posted by ml98tu at 1:59 PM on August 7, 2007

I don't see a hard and fast rule here, although I think aramaic is on the right track.

Unilaterally editing someone else's posts: bad.
Telling someone else to edit their post: probably bad, but maybe not. Here's what I'm thinking. If an employee made a well-intentioned post that got some facts wrong, it's reasonable to say to the employee "Bob, the correct figure is actually 10 tons, not 100 tons. Could you correct your forum post please?" If Bob gives you pushback, well, that's another issue. If the source of disagreement is a matter of opinion or judgment, I don't think it is reasonable to request a revision, but it is reasonable to counter-post as aramaic suggested. The closest I would come would be to tell Bob "Look, you need to add a disclaimer to your post saying what the official position on this is."

If Bob posted something inflammatory or off-topic, do like Jessamyn and delete it.
posted by adamrice at 2:18 PM on August 7, 2007

OP here. I don't think there were issues of fact here, just the higher-ups don't like some peoples opinions. It was meant to be a general discussion site, some staff, some citizens sharing ideas and opinions. I am unhappy that they now want the staff comments to follow a certain 'line', and am concerned about possible consequences if alterations in comments are noticed (press coverage for example).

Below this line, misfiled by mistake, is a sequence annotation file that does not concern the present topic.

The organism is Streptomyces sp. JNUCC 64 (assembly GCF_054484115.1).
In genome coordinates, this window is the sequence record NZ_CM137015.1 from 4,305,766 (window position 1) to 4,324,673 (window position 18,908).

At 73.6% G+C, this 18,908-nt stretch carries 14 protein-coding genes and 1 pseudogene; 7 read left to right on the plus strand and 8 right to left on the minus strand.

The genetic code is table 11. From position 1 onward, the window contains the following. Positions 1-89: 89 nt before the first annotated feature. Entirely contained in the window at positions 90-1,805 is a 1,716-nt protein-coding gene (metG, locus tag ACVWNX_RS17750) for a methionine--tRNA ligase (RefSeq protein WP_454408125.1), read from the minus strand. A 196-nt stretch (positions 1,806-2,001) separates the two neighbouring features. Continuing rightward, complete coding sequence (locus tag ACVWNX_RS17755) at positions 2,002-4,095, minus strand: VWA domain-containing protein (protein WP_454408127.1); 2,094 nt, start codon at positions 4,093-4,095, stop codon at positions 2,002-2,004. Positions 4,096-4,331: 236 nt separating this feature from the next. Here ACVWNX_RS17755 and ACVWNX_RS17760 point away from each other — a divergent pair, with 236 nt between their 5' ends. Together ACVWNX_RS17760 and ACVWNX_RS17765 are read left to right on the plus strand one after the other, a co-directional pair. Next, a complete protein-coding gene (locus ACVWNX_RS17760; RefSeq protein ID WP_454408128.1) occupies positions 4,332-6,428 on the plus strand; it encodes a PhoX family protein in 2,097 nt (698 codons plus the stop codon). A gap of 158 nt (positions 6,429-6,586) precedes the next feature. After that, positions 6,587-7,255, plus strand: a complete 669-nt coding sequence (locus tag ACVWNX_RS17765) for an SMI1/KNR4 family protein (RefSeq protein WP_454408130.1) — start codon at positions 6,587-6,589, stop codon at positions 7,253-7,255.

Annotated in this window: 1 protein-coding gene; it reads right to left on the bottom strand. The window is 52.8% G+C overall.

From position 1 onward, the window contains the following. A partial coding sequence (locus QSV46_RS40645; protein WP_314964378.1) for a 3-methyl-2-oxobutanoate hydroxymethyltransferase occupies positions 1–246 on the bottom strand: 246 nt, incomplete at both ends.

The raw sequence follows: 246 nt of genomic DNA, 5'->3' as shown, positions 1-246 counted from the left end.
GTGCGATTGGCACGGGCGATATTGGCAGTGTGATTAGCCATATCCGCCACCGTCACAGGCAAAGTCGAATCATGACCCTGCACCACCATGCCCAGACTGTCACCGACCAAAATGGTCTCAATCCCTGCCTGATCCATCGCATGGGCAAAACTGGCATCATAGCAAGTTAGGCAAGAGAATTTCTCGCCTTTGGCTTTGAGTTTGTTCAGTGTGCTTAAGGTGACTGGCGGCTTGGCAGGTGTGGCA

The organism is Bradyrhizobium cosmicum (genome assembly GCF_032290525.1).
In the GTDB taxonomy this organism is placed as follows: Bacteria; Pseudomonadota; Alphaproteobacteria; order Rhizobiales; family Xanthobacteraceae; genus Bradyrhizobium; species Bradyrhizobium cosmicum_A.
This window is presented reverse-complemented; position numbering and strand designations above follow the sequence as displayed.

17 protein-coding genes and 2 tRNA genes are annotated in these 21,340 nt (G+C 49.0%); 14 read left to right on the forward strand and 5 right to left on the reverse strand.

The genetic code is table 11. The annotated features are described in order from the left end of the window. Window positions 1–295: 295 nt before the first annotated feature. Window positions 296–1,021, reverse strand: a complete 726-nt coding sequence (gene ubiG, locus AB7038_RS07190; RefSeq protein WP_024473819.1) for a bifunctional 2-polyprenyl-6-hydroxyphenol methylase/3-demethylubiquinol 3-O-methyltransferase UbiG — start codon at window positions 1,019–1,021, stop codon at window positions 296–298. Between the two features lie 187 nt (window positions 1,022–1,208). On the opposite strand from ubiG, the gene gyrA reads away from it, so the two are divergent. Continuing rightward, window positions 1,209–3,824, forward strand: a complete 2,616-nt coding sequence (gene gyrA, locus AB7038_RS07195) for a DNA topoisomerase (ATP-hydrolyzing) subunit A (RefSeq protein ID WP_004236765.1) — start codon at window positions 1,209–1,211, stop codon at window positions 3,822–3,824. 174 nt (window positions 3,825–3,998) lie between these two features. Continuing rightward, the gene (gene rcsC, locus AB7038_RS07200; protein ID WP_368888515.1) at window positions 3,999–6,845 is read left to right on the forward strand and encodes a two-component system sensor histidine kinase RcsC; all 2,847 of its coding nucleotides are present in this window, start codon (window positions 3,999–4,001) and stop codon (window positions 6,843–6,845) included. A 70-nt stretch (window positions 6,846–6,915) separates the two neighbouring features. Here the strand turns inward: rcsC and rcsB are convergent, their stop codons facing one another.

I think it would be better to post corrections/disclaimers, but am in the position of being ordered to make the changes to other peoples posts, and not happy about it. Some useful comments here, in a few hours I have to make my case to the bosses so keep em coming, thanks.
posted by onetimeysockpuppet at 2:28 PM on August 7, 2007

I think you need to show your bosses that the Internet never forgets. Even if you edit a post, the original version of it still exists somewhere, and can be recalled.

Even if they're not in the Internet Archives or Wayback Machine yet, people love, love, love to screencap forum posts, they love to save original source code, and they love to share it. Here is a current example of "deleting on the Internet is not actually deleting" in action. When somebody has the original, an organization is forced to be accountable for both the "deleted" version and the coverup that followed.

It's much better to amend with corrections and disclaimers, than to explain the two different versions (one of which you tried to pretend didn't exist.)
posted by headspace at 2:46 PM on August 7, 2007

Assuming that the staff and citizens who participated will remember what was posted -- and may have even quoted or printed out some of the submissions -- it will almost certainly be noticed and remembered. Going back and changing the posts would create bad will and damage the agency's (??) credibility.
posted by Robert Angelo at 3:20 PM on August 7, 2007

« Older My Computer Can't Hear Itself   |   Shipping bytes Newer »
This thread is closed to new comments.